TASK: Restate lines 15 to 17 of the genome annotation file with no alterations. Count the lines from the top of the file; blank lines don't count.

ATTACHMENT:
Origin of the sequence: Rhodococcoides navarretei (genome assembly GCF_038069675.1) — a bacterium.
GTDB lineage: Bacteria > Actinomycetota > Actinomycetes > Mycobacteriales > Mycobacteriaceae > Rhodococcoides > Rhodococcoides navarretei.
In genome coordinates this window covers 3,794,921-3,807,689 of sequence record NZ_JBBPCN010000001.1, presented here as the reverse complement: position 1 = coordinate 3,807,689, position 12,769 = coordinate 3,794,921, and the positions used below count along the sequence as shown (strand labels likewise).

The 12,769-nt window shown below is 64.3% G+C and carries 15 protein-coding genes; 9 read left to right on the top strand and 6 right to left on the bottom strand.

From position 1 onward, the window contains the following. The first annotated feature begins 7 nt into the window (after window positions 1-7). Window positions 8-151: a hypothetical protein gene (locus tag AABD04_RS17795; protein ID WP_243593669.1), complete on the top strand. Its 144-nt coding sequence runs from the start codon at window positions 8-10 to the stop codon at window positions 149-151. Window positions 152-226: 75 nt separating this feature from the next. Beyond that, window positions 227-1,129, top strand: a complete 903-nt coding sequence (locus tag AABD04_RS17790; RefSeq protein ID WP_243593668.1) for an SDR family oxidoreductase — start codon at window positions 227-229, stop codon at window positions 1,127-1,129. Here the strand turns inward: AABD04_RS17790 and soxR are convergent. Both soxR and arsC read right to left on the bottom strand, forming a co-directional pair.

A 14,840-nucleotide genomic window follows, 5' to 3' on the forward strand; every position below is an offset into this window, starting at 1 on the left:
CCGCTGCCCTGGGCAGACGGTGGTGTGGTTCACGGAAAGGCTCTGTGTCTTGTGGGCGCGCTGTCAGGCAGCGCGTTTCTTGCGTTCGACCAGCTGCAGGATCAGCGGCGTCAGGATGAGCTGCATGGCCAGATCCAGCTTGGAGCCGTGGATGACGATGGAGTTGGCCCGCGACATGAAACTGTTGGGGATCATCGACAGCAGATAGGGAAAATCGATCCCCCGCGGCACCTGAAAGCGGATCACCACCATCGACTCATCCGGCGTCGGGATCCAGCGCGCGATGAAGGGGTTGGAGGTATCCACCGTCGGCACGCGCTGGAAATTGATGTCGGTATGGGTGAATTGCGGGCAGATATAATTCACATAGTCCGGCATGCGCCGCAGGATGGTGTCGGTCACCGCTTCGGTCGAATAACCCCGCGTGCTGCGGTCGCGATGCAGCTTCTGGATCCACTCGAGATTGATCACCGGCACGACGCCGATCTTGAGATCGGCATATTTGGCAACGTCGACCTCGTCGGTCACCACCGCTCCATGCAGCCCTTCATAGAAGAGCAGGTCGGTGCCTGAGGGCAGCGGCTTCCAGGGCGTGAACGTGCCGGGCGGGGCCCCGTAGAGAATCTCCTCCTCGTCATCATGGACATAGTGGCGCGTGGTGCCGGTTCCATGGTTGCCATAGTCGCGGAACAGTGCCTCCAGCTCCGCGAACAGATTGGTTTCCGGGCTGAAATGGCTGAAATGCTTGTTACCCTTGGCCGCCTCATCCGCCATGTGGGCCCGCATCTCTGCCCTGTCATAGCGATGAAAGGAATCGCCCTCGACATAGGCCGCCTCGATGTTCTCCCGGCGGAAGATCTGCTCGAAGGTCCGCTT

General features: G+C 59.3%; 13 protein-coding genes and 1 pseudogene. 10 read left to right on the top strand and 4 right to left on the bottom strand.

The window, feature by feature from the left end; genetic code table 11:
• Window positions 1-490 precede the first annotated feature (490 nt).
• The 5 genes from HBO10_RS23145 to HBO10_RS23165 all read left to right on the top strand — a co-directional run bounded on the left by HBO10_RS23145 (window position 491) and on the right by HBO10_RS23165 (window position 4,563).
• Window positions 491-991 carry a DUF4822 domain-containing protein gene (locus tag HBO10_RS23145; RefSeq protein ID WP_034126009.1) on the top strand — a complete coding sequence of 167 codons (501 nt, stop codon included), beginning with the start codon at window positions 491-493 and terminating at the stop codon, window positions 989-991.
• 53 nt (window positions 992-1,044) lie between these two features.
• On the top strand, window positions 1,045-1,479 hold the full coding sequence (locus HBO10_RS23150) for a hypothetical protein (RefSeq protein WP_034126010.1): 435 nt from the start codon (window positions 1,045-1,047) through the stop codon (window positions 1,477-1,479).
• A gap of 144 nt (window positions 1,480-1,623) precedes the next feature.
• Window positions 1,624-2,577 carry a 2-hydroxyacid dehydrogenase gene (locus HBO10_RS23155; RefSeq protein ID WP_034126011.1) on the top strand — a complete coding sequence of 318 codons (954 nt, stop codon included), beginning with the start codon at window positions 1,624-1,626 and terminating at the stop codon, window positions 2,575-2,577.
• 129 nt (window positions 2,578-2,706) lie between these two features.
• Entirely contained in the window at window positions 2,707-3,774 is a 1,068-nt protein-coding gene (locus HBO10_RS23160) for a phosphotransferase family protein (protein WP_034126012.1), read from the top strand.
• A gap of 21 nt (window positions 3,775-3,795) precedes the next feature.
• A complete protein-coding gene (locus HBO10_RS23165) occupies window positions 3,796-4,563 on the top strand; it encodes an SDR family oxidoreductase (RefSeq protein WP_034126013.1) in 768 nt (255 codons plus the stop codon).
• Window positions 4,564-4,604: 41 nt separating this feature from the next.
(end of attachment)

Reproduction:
• A gap of 144 nt (window positions 1,480-1,623) precedes the next feature.
• Window positions 1,624-2,577 carry a 2-hydroxyacid dehydrogenase gene (locus HBO10_RS23155; RefSeq protein ID WP_034126011.1) on the top strand — a complete coding sequence of 318 codons (954 nt, stop codon included), beginning with the start codon at window positions 1,624-1,626 and terminating at the stop codon, window positions 2,575-2,577.
• 129 nt (window positions 2,578-2,706) lie between these two features.